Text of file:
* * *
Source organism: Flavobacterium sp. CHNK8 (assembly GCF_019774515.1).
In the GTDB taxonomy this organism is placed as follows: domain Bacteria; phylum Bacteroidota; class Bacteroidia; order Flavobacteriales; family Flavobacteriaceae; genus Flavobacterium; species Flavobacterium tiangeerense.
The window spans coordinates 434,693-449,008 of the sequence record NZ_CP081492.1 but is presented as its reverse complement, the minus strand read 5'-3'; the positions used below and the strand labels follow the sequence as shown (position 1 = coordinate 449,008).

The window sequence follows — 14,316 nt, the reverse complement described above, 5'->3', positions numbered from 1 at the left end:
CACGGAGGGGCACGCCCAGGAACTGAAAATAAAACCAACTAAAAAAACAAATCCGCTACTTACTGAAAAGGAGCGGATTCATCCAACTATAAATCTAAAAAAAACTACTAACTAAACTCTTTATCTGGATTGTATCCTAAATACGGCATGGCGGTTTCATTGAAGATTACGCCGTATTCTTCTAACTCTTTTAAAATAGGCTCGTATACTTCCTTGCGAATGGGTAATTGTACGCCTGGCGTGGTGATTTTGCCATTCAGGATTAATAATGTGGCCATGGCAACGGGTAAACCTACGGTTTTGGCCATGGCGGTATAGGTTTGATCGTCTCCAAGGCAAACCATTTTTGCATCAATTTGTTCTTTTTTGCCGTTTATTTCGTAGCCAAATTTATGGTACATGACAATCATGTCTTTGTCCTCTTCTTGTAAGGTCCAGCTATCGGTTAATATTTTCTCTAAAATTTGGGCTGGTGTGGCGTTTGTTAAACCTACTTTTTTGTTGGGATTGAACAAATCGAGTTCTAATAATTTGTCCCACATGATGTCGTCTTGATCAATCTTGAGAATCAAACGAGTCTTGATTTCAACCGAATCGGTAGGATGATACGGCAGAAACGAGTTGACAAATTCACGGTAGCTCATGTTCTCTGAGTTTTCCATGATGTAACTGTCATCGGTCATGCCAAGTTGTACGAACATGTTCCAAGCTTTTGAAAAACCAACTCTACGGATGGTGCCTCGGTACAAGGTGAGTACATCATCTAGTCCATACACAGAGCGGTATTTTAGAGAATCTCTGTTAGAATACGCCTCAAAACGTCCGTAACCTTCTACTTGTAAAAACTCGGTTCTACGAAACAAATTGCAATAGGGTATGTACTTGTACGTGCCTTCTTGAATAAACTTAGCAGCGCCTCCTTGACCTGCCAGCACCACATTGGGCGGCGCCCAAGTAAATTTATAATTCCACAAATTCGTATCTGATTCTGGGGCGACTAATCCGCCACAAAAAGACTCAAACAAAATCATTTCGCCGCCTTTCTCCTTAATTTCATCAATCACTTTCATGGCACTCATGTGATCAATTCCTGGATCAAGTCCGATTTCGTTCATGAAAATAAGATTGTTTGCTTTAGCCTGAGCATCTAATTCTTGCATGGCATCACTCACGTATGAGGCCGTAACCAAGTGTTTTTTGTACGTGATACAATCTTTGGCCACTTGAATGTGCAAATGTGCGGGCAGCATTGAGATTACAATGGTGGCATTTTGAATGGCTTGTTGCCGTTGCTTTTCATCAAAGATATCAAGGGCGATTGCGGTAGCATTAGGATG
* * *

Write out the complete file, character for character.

Source organism: Flavobacterium sp. CHNK8 (assembly GCF_019774515.1).
In the GTDB taxonomy this organism is placed as follows: domain Bacteria; phylum Bacteroidota; class Bacteroidia; order Flavobacteriales; family Flavobacteriaceae; genus Flavobacterium; species Flavobacterium tiangeerense.
The window spans coordinates 434,693-449,008 of the sequence record NZ_CP081492.1 but is presented as its reverse complement, the minus strand read 5'-3'; the positions used below and the strand labels follow the sequence as shown (position 1 = coordinate 449,008).

The window sequence follows — 14,316 nt, the reverse complement described above, 5'->3', positions numbered from 1 at the left end:
CACGGAGGGGCACGCCCAGGAACTGAAAATAAAACCAACTAAAAAAACAAATCCGCTACTTACTGAAAAGGAGCGGATTCATCCAACTATAAATCTAAAAAAAACTACTAACTAAACTCTTTATCTGGATTGTATCCTAAATACGGCATGGCGGTTTCATTGAAGATTACGCCGTATTCTTCTAACTCTTTTAAAATAGGCTCGTATACTTCCTTGCGAATGGGTAATTGTACGCCTGGCGTGGTGATTTTGCCATTCAGGATTAATAATGTGGCCATGGCAACGGGTAAACCTACGGTTTTGGCCATGGCGGTATAGGTTTGATCGTCTCCAAGGCAAACCATTTTTGCATCAATTTGTTCTTTTTTGCCGTTTATTTCGTAGCCAAATTTATGGTACATGACAATCATGTCTTTGTCCTCTTCTTGTAAGGTCCAGCTATCGGTTAATATTTTCTCTAAAATTTGGGCTGGTGTGGCGTTTGTTAAACCTACTTTTTTGTTGGGATTGAACAAATCGAGTTCTAATAATTTGTCCCACATGATGTCGTCTTGATCAATCTTGAGAATCAAACGAGTCTTGATTTCAACCGAATCGGTAGGATGATACGGCAGAAACGAGTTGACAAATTCACGGTAGCTCATGTTCTCTGAGTTTTCCATGATGTAACTGTCATCGGTCATGCCAAGTTGTACGAACATGTTCCAAGCTTTTGAAAAACCAACTCTACGGATGGTGCCTCGGTACAAGGTGAGTACATCATCTAGTCCATACACAGAGCGGTATTTTAGAGAATCTCTGTTAGAATACGCCTCAAAACGTCCGTAACCTTCTACTTGTAAAAACTCGGTTCTACGAAACAAATTGCAATAGGGTATGTACTTGTACGTGCCTTCTTGAATAAACTTAGCAGCGCCTCCTTGACCTGCCAGCACCACATTGGGCGGCGCCCAAGTAAATTTATAATTCCACAAATTCGTATCTGATTCTGGGGCGACTAATCCGCCACAAAAAGACTCAAACAAAATCATTTCGCCGCCTTTCTCCTTAATTTCATCAATCACTTTCATGGCACTCATGTGATCAATTCCTGGATCAAGTCCGATTTCGTTCATGAAAATAAGATTGTTTGCTTTAGCCTGAGCATCTAATTCTTGCATGGCATCACTCACGTATGAGGCCGTAACCAAGTGTTTTTTGTACGTGATACAATCTTTGGCCACTTGAATGTGCAAATGTGCGGGCAGCATTGAGATTACAATGGTGGCATTTTGAATGGCTTGTTGCCGTTGCTTTTCATCAAAGATATCAAGGGCGATTGCGGTAGCATTAGGATG